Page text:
When a company experiences a breach due to a failure of the “human element”, it’s because one or more of these habits was weak or missing and their shield failed to protect them. For example, an employee knew they clicked on a phishing link (vigilance, skepticism), but didn’t report it (federation, diligence) and didn’t change their password afterwards (hygiene).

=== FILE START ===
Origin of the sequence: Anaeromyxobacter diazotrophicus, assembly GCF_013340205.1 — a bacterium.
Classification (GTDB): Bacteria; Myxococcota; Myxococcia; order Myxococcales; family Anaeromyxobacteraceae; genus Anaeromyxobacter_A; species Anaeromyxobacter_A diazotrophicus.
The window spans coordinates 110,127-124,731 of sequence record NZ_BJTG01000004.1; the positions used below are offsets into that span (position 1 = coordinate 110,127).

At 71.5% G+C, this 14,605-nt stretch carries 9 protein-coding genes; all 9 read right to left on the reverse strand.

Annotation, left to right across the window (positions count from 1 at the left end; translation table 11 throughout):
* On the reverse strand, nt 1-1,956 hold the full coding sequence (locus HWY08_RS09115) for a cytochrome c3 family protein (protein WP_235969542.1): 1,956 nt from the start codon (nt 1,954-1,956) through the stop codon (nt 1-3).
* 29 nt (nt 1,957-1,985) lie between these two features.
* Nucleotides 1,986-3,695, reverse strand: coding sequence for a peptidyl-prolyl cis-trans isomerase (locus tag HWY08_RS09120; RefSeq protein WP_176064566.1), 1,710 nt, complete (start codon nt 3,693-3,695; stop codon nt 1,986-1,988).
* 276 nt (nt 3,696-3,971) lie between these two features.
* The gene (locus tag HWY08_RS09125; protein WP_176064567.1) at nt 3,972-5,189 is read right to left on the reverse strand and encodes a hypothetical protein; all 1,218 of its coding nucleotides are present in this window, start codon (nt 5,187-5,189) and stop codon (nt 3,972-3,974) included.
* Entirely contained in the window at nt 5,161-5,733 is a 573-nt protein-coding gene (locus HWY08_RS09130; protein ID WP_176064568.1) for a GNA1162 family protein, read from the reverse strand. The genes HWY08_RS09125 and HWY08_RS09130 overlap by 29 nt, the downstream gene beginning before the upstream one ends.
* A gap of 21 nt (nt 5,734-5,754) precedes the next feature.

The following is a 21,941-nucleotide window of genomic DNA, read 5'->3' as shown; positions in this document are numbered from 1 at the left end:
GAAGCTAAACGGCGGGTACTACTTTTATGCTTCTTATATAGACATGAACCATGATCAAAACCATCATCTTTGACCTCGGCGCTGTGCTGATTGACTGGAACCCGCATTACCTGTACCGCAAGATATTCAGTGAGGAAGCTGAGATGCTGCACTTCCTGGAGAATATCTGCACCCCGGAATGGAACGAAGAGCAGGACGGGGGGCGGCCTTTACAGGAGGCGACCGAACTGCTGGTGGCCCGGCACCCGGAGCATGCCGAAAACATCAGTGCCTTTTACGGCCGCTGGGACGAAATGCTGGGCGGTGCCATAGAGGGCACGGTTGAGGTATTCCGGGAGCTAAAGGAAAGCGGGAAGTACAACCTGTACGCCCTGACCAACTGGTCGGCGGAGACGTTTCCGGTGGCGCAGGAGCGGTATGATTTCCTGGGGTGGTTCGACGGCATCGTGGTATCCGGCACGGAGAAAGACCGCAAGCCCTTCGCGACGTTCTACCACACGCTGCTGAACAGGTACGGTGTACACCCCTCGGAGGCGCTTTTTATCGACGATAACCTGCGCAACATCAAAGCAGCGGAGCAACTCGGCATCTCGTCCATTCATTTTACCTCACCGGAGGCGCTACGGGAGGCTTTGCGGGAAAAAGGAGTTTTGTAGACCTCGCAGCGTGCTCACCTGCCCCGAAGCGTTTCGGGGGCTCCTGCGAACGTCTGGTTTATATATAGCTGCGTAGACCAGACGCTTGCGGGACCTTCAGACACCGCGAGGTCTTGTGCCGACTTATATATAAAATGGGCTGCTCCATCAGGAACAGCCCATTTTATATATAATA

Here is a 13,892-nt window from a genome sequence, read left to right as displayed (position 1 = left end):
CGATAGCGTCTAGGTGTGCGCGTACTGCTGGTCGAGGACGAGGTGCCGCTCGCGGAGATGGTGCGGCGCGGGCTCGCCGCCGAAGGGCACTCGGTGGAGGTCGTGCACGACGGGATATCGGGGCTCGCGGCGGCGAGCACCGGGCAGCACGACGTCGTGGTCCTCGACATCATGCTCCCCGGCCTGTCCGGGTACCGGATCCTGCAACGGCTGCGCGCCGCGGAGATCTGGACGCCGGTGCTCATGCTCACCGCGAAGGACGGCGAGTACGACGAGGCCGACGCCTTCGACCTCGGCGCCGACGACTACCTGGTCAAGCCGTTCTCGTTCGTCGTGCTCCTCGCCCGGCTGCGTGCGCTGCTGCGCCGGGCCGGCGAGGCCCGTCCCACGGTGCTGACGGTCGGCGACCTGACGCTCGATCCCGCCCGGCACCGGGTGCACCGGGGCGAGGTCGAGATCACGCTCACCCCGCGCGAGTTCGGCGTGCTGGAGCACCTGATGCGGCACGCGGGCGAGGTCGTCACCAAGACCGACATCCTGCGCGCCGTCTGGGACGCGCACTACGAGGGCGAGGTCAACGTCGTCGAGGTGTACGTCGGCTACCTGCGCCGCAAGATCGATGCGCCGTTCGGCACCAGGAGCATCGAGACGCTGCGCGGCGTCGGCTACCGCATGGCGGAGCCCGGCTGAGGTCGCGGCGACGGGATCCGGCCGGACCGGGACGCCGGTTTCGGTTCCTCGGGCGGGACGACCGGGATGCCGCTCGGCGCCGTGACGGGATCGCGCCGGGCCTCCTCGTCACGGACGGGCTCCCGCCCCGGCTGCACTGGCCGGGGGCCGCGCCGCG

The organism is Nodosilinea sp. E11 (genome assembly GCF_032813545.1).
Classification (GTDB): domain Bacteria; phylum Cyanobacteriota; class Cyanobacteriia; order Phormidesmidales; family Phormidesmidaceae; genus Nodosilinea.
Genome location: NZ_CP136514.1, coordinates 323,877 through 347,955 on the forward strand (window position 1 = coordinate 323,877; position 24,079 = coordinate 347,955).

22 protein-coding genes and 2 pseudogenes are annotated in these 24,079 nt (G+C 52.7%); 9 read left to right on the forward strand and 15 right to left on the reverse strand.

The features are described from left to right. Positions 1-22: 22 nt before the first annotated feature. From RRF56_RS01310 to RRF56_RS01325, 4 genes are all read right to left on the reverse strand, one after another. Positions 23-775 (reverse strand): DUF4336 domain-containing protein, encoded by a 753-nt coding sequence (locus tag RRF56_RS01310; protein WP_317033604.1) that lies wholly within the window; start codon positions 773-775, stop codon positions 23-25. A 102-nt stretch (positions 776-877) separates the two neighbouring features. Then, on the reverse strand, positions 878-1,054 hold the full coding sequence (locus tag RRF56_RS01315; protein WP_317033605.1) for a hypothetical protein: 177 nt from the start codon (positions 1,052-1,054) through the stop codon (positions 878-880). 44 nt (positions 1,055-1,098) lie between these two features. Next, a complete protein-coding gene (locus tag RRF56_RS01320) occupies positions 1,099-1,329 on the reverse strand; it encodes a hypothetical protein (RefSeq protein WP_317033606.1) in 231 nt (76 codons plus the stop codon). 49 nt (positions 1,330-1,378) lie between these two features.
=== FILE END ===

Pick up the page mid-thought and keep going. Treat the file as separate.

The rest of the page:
It’s not just important to have a shield, but it’s important to have the right shield at the right time. There are thousands of different kinds of shields throughout history. The common factor among all of them were that they were all designed to prevent against a specific threat. Unlike Captain America’s fictional shield made of “vibrainium” which was the perfect shield for any occasion, in the real world shields were adapted for a specific purpose. A shield carried by a knight on horseback is different from the one carried by a gladiator in an arena. So too must our cybershields be adapted for the environments we find ourselves in. A work shield might be different from a personal shield. Our shield for calls on a landline at our office might be different from our shield for smartphones. Our cybershields should be flexible and adaptable.